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Was it a Dream?Posted Thursday, September 13, 2012, at 1:07 PM
Fairbanks, Alaska, 1970. (I can tell what year it is, because we had only 5 inches of snow that year.) That's my friend Karen's house in the background. We taught together at Lathrop High School in Fairbanks.
Do you ever look back on your past and feel that it wasn't you who lived it? Do you ever feel as if you're not the person who did those things--that it had to be someone else? Someone stronger, bolder, more foolish?
The other day, I was remembering the trip that my late husband Dale and I made out of Alaska in December of 1973. I am amazed when I think back on it. How foolish we were.
We had a motor home and were determined to drive it down over the Alaska Highway to Missouri and Alabama for Christmas.
This idea would have been extraordinary, even if I had not been seven months pregnant with our first child. Before the trip was over, there is no doubt in my mind that Dale regretted the decision.
The temperature was forty below zero the day we left. As we pulled out of Fairbanks, with our little beagle riding in the cab between us, the windshield cracked from one side to the other, like a jagged streak of lightning. We both looked at each other and said, "Should we keep going, or should we turn back?"
I didn't want to appear wimp-like, after all the work he had put in to get ready for the trip, so I said, "Naw! It'll be okay--let's do it!"
Down over the paved part of the trip we went, all the way to the Alaska border, riding the roller coaster of pavement, up and down, as the permafrost caused it to buckle.
Once we reached the Canadian border, we knew the highway would be gravel, and that would actually be better and less slick than the pavement--or so we thought. We had been over the highway only four years before, so we were relatively familiar with it.
I understand that the 1300-mile Alaska Highway (once referred to as the Alcan) is paved these days, but in '73, it was rough. Places of habitation were few and far between--No McDonald's or Burger Kings, very few gas stations, and precious few motels.
The town of White Horse was the only civilized place in the Yukon, and we never seemed to reach it at the right time to stay there. On the way up the highway in '69, we had stayed at a sweet place in Haines Junction, where there was a Mountie station and (more importantly) a laundromat! However, we weren't ready to stop when we reached Haines Junction in '73.
Though I could go back and lie down in the motor home any time I needed to, we chose not to stay in that cold vehicle at night, unless absolutely necessary; even with a heater, it was bitter!
Each night when we stopped, the weather caught up with us, and there would be fresh snow on the ground the next morning.
However, the farther south and east we went, the warmer it got--so by the time we crossed the border at Great Falls, Montana, the weather was mostly wind that threatened to overturn the big rigs (and us!). When we reached Missouri, it was nothing but rain. Ah, success!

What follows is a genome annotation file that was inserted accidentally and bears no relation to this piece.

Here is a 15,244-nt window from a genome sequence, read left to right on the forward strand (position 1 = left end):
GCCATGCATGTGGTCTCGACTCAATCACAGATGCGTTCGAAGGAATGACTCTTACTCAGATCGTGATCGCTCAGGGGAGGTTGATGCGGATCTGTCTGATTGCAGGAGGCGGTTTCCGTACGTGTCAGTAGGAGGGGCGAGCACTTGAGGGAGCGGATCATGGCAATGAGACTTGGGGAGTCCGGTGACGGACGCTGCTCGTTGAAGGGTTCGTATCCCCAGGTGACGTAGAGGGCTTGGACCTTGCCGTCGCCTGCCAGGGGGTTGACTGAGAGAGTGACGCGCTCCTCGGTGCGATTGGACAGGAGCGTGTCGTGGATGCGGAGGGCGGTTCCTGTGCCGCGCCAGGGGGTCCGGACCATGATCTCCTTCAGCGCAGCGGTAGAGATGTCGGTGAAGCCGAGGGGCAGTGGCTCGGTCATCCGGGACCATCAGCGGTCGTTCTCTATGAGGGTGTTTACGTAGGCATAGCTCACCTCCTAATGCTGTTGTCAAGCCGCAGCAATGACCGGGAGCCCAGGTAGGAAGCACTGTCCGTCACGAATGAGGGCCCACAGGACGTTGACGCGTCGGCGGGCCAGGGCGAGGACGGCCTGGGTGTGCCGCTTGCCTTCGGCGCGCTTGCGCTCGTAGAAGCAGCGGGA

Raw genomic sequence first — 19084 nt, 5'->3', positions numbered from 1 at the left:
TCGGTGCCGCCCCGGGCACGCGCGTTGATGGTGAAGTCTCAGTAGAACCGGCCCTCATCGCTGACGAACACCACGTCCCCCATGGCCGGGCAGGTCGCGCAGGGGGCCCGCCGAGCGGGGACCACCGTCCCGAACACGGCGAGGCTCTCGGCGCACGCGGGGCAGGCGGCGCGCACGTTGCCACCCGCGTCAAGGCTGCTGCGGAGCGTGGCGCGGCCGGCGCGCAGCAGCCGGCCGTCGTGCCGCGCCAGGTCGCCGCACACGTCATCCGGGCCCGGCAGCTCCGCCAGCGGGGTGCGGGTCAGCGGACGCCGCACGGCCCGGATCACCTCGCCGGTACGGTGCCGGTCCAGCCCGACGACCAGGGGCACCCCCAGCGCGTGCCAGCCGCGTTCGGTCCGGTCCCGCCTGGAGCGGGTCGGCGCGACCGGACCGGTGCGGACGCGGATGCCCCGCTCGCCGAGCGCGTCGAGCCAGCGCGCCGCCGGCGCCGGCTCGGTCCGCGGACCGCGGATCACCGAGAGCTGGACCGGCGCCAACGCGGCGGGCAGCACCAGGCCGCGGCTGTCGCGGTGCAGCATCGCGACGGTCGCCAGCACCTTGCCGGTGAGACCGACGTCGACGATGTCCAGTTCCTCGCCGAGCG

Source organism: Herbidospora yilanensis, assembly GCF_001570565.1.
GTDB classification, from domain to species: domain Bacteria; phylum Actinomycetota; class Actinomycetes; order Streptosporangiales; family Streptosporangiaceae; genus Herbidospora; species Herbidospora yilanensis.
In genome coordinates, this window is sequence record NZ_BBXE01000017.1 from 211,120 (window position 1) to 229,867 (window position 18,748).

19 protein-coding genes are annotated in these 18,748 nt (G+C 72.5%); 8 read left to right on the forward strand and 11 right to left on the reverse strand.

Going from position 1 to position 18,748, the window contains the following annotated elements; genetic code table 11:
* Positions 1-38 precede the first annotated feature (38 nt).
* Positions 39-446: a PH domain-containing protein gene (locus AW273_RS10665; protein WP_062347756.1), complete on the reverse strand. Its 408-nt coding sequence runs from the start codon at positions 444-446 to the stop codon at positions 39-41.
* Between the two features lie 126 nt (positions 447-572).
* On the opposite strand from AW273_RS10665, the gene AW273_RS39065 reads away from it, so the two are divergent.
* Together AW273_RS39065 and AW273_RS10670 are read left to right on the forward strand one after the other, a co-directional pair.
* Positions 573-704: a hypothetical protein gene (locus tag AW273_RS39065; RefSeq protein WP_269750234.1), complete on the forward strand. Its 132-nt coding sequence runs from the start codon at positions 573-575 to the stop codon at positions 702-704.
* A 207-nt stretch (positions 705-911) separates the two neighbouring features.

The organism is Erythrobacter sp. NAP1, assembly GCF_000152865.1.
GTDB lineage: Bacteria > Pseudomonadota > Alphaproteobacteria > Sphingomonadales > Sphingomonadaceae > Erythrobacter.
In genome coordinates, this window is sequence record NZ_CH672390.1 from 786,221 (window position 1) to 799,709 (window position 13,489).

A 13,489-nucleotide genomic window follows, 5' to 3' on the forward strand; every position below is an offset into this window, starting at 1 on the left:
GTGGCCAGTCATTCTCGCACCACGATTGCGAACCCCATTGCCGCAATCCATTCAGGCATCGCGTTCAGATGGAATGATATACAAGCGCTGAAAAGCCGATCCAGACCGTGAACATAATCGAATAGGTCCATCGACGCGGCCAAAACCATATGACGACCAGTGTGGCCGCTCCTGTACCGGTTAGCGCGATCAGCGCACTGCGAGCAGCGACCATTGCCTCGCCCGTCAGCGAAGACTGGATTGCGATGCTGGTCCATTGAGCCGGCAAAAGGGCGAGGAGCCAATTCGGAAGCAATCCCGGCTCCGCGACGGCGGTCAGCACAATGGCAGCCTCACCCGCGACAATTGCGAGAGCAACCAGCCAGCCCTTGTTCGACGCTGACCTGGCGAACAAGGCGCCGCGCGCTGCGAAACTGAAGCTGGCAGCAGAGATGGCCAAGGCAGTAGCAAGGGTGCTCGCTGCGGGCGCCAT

The trip back up the highway was less successful. Dale had picked up some sort of mysterious flu bug. His fever raged as we made our way back over the highway, but he insisted on doing all the driving. We hid our produce from the Canadian border guards, figuring that we needed the oranges more than they did. All Dale would eat at night was chicken noodle soup and hot dogs, which I heated on the stove in the motor home. He consumed oranges, one after the other, as he drove. It was a long trip.
During the day, we would drive the isolated strip of ice for hundreds of miles, without ever seeing another car. On one particularly harrowing stretch, glacial water came down a hillside onto the road. When we drove through it, it splashed up on the windshield and immediately froze. Dale had to get out and chip it off, so we could see to go on.
The farther north we drove, the darker the days became, since December and January are gloomy months with only a few dim hours of twilight around noon.
It took longer--over a week--to make the return trip to Alaska, since Dale often drove at a snail's pace, struggling through his fever to see the road. It was a dismal time.
When we finally reached Fairbanks, sometime in January, the first thing Dale did was go up to bed and stay there for two weeks, while I carried up food and drink that he barely touched. The doctors had no idea what was wrong with him, but we had a theory. During that era, we first heard the term "Legionnaire's Disease." Whatever it was, it was something baffling and must have been made worse by the stress of the drive back over that awful road.
I think back on that dim, dreamy time and wonder if my memories are accurate, with no one to tell me that it really happened.
On February 26, 1974, I gave birth to a 6 pound, 12 ounce baby boy with a head full of black hair and the face of a little old Indian. He grew into a beautiful boy who soon became the light of our lives. He was none the worse for the harrowing trip he took across the Alaska Highway before he was born! Now, he lives in the northern reaches of Minnesota, as if his birthplace gave him a natural invincibility to cold.
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Madeline (Giles) DeJournett is the Advance writer for the North Stoddard Countian. A retired high school English/history teacher, she spent 32 years teaching in 5 schools in Missouri and Alaska. These days, she lives quietly with a menagerie of wild and domestic animals on 52 secluded acres in the remote Tillman hills south of Advance. She graduated from Dexter High School in 1960 and Southeast Missouri State in 1964. She can be contacted at firstname.lastname@example.org or by phone at 573-722-5322.